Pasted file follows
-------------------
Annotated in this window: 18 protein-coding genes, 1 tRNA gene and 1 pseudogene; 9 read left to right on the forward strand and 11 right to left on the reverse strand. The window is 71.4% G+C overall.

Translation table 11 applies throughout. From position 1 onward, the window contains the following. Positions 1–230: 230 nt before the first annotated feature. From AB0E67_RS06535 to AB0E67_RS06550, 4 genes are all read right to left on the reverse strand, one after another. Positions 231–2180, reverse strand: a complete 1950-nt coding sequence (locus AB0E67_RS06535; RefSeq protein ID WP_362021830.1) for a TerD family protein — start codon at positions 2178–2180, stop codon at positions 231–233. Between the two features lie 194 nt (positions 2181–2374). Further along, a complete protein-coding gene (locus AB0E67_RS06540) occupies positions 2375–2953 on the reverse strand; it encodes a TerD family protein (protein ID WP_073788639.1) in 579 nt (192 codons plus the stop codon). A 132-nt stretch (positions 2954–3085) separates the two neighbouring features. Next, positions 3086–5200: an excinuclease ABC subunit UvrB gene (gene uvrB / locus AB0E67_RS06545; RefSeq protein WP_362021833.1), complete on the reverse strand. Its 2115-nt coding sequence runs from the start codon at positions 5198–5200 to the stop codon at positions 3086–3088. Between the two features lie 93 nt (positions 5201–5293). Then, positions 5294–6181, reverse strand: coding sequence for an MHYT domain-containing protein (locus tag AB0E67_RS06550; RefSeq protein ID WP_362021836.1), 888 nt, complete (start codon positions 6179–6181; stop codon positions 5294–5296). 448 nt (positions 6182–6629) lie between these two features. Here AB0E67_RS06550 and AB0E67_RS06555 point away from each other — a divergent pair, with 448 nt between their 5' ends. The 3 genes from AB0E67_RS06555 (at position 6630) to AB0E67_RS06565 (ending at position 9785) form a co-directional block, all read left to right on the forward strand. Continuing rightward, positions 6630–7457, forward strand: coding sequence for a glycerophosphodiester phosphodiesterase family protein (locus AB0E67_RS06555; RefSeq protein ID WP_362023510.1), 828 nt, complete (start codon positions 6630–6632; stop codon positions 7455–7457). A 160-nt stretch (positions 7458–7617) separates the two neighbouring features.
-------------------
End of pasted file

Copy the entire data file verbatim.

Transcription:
Annotated in this window: 18 protein-coding genes, 1 tRNA gene and 1 pseudogene; 9 read left to right on the forward strand and 11 right to left on the reverse strand. The window is 71.4% G+C overall.

Translation table 11 applies throughout. From position 1 onward, the window contains the following. Positions 1–230: 230 nt before the first annotated feature. From AB0E67_RS06535 to AB0E67_RS06550, 4 genes are all read right to left on the reverse strand, one after another. Positions 231–2180, reverse strand: a complete 1950-nt coding sequence (locus AB0E67_RS06535; RefSeq protein ID WP_362021830.1) for a TerD family protein — start codon at positions 2178–2180, stop codon at positions 231–233. Between the two features lie 194 nt (positions 2181–2374). Further along, a complete protein-coding gene (locus AB0E67_RS06540) occupies positions 2375–2953 on the reverse strand; it encodes a TerD family protein (protein ID WP_073788639.1) in 579 nt (192 codons plus the stop codon). A 132-nt stretch (positions 2954–3085) separates the two neighbouring features. Next, positions 3086–5200: an excinuclease ABC subunit UvrB gene (gene uvrB / locus AB0E67_RS06545; RefSeq protein WP_362021833.1), complete on the reverse strand. Its 2115-nt coding sequence runs from the start codon at positions 5198–5200 to the stop codon at positions 3086–3088. Between the two features lie 93 nt (positions 5201–5293). Then, positions 5294–6181, reverse strand: coding sequence for an MHYT domain-containing protein (locus tag AB0E67_RS06550; RefSeq protein ID WP_362021836.1), 888 nt, complete (start codon positions 6179–6181; stop codon positions 5294–5296). 448 nt (positions 6182–6629) lie between these two features. Here AB0E67_RS06550 and AB0E67_RS06555 point away from each other — a divergent pair, with 448 nt between their 5' ends. The 3 genes from AB0E67_RS06555 (at position 6630) to AB0E67_RS06565 (ending at position 9785) form a co-directional block, all read left to right on the forward strand. Continuing rightward, positions 6630–7457, forward strand: coding sequence for a glycerophosphodiester phosphodiesterase family protein (locus AB0E67_RS06555; RefSeq protein ID WP_362023510.1), 828 nt, complete (start codon positions 6630–6632; stop codon positions 7455–7457). A 160-nt stretch (positions 7458–7617) separates the two neighbouring features.